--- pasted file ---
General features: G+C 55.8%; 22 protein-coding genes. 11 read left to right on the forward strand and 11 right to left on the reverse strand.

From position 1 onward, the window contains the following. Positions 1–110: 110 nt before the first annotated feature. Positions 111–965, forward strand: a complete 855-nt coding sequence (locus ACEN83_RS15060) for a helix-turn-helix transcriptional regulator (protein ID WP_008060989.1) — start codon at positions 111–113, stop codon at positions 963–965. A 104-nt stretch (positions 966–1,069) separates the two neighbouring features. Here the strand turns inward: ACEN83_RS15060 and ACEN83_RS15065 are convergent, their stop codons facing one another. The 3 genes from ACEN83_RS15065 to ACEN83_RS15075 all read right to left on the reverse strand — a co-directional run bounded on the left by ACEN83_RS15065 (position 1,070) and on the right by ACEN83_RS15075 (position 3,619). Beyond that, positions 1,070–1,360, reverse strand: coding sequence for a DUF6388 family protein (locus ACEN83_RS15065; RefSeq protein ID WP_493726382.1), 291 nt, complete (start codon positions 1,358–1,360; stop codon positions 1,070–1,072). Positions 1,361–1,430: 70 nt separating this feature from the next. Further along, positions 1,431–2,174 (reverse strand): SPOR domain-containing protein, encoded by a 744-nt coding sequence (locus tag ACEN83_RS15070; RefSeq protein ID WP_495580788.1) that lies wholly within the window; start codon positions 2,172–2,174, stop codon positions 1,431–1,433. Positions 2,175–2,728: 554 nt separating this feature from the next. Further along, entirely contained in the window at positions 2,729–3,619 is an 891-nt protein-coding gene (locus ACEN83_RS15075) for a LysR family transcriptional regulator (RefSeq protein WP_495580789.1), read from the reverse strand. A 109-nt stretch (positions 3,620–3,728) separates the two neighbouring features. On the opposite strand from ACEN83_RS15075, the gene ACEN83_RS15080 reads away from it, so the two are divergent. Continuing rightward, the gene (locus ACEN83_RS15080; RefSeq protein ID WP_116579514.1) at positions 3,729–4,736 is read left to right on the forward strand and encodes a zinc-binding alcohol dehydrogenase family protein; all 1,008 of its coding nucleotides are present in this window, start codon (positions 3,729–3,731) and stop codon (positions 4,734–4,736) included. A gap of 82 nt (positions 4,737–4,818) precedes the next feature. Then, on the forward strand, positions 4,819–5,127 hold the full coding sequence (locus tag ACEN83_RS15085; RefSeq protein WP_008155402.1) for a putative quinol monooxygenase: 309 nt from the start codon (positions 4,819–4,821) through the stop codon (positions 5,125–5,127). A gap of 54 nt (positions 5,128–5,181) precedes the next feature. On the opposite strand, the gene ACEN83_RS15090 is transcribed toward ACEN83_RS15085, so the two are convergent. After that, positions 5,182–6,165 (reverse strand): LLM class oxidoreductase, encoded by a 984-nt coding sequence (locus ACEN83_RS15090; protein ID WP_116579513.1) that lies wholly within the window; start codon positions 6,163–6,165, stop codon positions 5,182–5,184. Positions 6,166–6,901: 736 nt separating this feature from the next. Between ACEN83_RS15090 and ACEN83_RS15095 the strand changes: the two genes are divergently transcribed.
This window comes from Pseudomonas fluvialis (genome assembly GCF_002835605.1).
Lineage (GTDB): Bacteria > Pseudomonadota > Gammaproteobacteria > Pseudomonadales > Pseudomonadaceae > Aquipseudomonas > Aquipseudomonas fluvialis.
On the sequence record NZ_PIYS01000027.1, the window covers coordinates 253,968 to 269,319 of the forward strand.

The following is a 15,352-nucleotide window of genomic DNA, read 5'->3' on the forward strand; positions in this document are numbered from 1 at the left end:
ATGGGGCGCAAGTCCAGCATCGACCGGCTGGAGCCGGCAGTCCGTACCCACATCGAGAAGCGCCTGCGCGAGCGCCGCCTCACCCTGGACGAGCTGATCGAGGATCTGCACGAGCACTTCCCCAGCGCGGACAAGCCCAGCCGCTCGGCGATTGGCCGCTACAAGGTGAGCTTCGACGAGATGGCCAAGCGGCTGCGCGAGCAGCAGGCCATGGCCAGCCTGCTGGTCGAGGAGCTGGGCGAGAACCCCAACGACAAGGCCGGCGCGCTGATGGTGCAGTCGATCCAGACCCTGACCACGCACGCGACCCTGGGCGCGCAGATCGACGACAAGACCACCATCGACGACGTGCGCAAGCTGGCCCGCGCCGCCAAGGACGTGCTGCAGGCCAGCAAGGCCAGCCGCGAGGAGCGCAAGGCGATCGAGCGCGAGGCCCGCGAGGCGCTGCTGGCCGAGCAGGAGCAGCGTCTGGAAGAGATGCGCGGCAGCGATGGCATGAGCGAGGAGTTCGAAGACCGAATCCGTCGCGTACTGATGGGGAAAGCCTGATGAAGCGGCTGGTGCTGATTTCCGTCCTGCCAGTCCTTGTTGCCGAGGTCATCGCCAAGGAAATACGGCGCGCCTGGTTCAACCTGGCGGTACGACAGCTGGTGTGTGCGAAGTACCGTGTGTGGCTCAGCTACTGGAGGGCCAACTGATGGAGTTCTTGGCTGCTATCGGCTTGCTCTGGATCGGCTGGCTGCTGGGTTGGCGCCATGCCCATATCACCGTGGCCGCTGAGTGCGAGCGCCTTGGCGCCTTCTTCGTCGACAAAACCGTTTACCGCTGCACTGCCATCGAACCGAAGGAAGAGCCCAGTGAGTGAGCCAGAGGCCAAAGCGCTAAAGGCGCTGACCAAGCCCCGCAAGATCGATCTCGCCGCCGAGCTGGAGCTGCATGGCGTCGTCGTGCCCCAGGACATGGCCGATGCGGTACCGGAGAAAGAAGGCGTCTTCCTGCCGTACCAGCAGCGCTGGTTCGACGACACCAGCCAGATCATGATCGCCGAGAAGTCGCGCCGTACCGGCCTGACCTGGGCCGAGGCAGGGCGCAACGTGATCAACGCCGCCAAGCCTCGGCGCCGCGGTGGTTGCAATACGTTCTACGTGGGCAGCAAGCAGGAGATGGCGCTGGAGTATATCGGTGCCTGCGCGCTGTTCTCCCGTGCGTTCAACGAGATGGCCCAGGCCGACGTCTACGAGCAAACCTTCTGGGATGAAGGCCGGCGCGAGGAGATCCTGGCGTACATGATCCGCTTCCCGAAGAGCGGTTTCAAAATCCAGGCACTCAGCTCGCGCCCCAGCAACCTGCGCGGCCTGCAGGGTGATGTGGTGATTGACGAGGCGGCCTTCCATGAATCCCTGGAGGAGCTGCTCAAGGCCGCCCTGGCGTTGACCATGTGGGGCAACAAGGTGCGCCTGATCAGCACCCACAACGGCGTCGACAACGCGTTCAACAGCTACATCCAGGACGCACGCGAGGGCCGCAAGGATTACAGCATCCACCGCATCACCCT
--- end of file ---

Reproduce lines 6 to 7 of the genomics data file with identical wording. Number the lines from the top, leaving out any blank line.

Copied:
The following is a 15,352-nucleotide window of genomic DNA, read 5'->3' on the forward strand; positions in this document are numbered from 1 at the left end:
ATGGGGCGCAAGTCCAGCATCGACCGGCTGGAGCCGGCAGTCCGTACCCACATCGAGAAGCGCCTGCGCGAGCGCCGCCTCACCCTGGACGAGCTGATCGAGGATCTGCACGAGCACTTCCCCAGCGCGGACAAGCCCAGCCGCTCGGCGATTGGCCGCTACAAGGTGAGCTTCGACGAGATGGCCAAGCGGCTGCGCGAGCAGCAGGCCATGGCCAGCCTGCTGGTCGAGGAGCTGGGCGAGAACCCCAACGACAAGGCCGGCGCGCTGATGGTGCAGTCGATCCAGACCCTGACCACGCACGCGACCCTGGGCGCGCAGATCGACGACAAGACCACCATCGACGACGTGCGCAAGCTGGCCCGCGCCGCCAAGGACGTGCTGCAGGCCAGCAAGGCCAGCCGCGAGGAGCGCAAGGCGATCGAGCGCGAGGCCCGCGAGGCGCTGCTGGCCGAGCAGGAGCAGCGTCTGGAAGAGATGCGCGGCAGCGATGGCATGAGCGAGGAGTTCGAAGACCGAATCCGTCGCGTACTGATGGGGAAAGCCTGATGAAGCGGCTGGTGCTGATTTCCGTCCTGCCAGTCCTTGTTGCCGAGGTCATCGCCAAGGAAATACGGCGCGCCTGGTTCAACCTGGCGGTACGACAGCTGGTGTGTGCGAAGTACCGTGTGTGGCTCAGCTACTGGAGGGCCAACTGATGGAGTTCTTGGCTGCTATCGGCTTGCTCTGGATCGGCTGGCTGCTGGGTTGGCGCCATGCCCATATCACCGTGGCCGCTGAGTGCGAGCGCCTTGGCGCCTTCTTCGTCGACAAAACCGTTTACCGCTGCACTGCCATCGAACCGAAGGAAGAGCCCAGTGAGTGAGCCAGAGGCCAAAGCGCTAAAGGCGCTGACCAAGCCCCGCAAGATCGATCTCGCCGCCGAGCTGGAGCTGCATGGCGTCGTCGTGCCCCAGGACATGGCCGATGCGGTACCGGAGAAAGAAGGCGTCTTCCTGCCGTACCAGCAGCGCTGGTTCGACGACACCAGCCAGATCATGATCGCCGAGAAGTCGCGCCGTACCGGCCTGACCTGGGCCGAGGCAGGGCGCAACGTGATCAACGCCGCCAAGCCTCGGCGCCGCGGTGGTTGCAATACGTTCTACGTGGGCAGCAAGCAGGAGATGGCGCTGGAGTATATCGGTGCCTGCGCGCTGTTCTCCCGTGCGTTCAACGAGATGGCCCAGGCCGACGTCTACGAGCAAACCTTCTGGGATGAAGGCCGGCGCGAGGAGATCCTGGCGTACATGATCCGCTTCCCGAAGAGCGGTTTCAAAATCCAGGCACTCAGCTCGCGCCCCAGCAACCTGCGCGGCCTGCAGGGTGATGTGGTGATTGACGAGGCGGCCTTCCATGAATCCCTGGAGGAGCTGCTCAAGGCCGCCCTGGCGTTGACCATGTGGGGCAACAAGGTGCGCCTGATCAGCACCCACAACGGCGTCGACAACGCGTTCAACAGCTACATCCAGGACGCACGCGAGGGCCGCAAGGATTACAGCATCCACCGCATCACCCT